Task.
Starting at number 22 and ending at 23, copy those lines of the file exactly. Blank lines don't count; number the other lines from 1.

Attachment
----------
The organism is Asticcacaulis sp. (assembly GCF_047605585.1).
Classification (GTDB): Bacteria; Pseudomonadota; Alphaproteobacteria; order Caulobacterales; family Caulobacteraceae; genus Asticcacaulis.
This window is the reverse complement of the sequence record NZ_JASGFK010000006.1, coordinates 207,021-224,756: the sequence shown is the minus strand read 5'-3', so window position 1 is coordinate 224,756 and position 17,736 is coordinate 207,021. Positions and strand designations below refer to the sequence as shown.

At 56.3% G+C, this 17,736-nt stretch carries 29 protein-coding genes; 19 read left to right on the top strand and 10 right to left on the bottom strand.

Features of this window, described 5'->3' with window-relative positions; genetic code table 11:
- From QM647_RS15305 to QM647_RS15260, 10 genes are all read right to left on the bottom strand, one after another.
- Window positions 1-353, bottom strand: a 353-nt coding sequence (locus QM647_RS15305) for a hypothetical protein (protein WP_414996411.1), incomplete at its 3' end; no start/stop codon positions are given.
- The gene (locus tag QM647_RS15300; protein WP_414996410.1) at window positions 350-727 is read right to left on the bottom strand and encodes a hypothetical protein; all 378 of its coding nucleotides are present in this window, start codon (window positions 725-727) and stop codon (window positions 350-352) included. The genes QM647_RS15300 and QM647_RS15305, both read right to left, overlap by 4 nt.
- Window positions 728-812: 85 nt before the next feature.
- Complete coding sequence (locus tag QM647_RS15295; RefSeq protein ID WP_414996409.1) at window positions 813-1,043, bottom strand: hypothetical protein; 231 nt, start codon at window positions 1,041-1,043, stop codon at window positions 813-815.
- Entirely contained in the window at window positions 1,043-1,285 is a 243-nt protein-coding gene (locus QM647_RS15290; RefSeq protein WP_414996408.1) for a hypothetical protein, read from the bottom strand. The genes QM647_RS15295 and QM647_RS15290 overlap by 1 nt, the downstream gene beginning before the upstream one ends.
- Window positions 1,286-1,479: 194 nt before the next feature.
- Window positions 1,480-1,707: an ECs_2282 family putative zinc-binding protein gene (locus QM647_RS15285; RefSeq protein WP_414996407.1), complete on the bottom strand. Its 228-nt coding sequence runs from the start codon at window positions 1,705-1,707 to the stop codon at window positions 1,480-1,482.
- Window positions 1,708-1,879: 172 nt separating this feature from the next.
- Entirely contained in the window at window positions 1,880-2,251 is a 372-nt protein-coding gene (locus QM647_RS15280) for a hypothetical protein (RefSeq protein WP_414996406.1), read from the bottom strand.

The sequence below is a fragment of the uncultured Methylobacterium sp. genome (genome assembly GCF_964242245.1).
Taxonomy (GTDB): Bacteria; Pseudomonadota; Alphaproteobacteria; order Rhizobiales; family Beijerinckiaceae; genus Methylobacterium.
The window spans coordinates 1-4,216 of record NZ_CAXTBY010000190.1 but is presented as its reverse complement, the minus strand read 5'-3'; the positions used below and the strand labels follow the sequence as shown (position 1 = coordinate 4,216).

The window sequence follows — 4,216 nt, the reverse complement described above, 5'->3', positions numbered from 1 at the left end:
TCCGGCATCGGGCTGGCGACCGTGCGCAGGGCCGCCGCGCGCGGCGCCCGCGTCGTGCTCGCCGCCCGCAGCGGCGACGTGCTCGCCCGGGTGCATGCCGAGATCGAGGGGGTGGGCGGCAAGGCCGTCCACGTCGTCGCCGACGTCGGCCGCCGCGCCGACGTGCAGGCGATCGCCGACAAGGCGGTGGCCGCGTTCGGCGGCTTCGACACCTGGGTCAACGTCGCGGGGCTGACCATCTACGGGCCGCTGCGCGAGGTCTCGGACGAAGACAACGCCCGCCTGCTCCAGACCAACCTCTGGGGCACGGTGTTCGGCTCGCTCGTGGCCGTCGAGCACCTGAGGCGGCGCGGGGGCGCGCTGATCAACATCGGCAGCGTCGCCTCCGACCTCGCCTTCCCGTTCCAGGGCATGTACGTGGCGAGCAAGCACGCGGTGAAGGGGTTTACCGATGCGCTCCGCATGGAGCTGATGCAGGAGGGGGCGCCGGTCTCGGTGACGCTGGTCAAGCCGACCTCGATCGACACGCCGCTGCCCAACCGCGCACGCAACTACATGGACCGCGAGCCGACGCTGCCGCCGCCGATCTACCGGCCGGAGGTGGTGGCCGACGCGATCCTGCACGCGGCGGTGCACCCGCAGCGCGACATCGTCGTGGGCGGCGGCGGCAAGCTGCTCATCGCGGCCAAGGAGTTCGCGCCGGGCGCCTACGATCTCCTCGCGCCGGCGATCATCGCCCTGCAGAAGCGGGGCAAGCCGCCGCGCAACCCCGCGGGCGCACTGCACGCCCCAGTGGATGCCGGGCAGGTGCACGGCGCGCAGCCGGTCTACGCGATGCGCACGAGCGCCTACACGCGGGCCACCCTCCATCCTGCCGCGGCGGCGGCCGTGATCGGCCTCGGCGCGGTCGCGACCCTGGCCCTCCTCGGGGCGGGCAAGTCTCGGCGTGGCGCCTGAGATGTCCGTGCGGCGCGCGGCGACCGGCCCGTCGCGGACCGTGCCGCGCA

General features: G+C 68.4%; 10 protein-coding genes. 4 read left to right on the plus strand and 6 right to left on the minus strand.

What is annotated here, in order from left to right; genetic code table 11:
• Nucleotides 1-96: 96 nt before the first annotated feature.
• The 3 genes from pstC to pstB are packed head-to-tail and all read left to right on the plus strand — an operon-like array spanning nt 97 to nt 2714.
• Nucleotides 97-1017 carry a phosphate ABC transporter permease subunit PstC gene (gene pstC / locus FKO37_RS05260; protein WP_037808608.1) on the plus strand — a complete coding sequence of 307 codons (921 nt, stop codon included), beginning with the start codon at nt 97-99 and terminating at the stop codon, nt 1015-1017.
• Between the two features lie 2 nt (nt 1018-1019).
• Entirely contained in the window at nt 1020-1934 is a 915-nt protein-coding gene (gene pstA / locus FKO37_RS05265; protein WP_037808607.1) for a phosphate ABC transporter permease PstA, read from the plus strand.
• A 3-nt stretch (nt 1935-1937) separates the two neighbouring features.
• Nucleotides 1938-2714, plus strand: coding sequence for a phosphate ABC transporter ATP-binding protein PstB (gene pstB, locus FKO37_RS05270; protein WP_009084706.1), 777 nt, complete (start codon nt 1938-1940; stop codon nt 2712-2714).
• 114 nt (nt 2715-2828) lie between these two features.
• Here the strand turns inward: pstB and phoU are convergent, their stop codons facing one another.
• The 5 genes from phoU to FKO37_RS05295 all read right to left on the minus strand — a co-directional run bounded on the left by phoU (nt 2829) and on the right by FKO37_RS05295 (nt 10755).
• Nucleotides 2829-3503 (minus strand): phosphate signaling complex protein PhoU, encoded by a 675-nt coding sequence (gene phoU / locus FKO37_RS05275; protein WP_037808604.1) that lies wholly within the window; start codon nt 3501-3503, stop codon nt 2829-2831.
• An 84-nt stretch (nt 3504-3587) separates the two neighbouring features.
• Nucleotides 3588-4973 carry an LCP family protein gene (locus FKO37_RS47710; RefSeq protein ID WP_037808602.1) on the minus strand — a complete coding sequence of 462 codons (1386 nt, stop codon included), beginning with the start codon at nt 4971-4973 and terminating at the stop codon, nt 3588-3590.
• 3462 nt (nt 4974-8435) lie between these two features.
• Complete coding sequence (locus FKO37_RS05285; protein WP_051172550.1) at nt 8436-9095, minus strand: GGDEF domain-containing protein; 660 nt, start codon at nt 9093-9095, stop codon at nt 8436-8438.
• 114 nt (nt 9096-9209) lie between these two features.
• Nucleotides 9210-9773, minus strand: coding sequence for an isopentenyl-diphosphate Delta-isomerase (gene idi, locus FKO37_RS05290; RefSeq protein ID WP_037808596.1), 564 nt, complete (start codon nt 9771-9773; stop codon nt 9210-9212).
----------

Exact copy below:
What is annotated here, in order from left to right; genetic code table 11:
• Nucleotides 1-96: 96 nt before the first annotated feature.